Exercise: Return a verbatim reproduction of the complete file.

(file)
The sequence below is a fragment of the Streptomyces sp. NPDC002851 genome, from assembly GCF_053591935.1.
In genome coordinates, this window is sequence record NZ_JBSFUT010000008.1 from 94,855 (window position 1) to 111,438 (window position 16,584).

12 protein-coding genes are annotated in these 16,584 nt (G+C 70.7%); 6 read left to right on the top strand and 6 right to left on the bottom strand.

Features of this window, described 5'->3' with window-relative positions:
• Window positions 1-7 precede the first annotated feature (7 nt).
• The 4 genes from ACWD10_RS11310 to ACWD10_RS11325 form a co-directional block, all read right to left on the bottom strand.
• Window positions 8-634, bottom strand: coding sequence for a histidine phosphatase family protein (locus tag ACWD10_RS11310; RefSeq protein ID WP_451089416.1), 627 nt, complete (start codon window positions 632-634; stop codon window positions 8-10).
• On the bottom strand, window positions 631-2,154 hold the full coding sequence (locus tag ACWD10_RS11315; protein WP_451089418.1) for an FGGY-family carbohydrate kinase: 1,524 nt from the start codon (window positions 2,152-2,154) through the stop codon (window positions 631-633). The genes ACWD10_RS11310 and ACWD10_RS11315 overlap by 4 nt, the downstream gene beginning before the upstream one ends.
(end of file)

The sequence below is a fragment of the Streptomyces sp. NPDC002851 genome, from assembly GCF_053591935.1.
In genome coordinates, this window is sequence record NZ_JBSFUT010000008.1 from 94,855 (window position 1) to 111,438 (window position 16,584).

12 protein-coding genes are annotated in these 16,584 nt (G+C 70.7%); 6 read left to right on the top strand and 6 right to left on the bottom strand.

Features of this window, described 5'->3' with window-relative positions:
• Window positions 1-7 precede the first annotated feature (7 nt).
• The 4 genes from ACWD10_RS11310 to ACWD10_RS11325 form a co-directional block, all read right to left on the bottom strand.
• Window positions 8-634, bottom strand: coding sequence for a histidine phosphatase family protein (locus tag ACWD10_RS11310; RefSeq protein ID WP_451089416.1), 627 nt, complete (start codon window positions 632-634; stop codon window positions 8-10).
• On the bottom strand, window positions 631-2,154 hold the full coding sequence (locus tag ACWD10_RS11315; protein WP_451089418.1) for an FGGY-family carbohydrate kinase: 1,524 nt from the start codon (window positions 2,152-2,154) through the stop codon (window positions 631-633). The genes ACWD10_RS11310 and ACWD10_RS11315 overlap by 4 nt, the downstream gene beginning before the upstream one ends.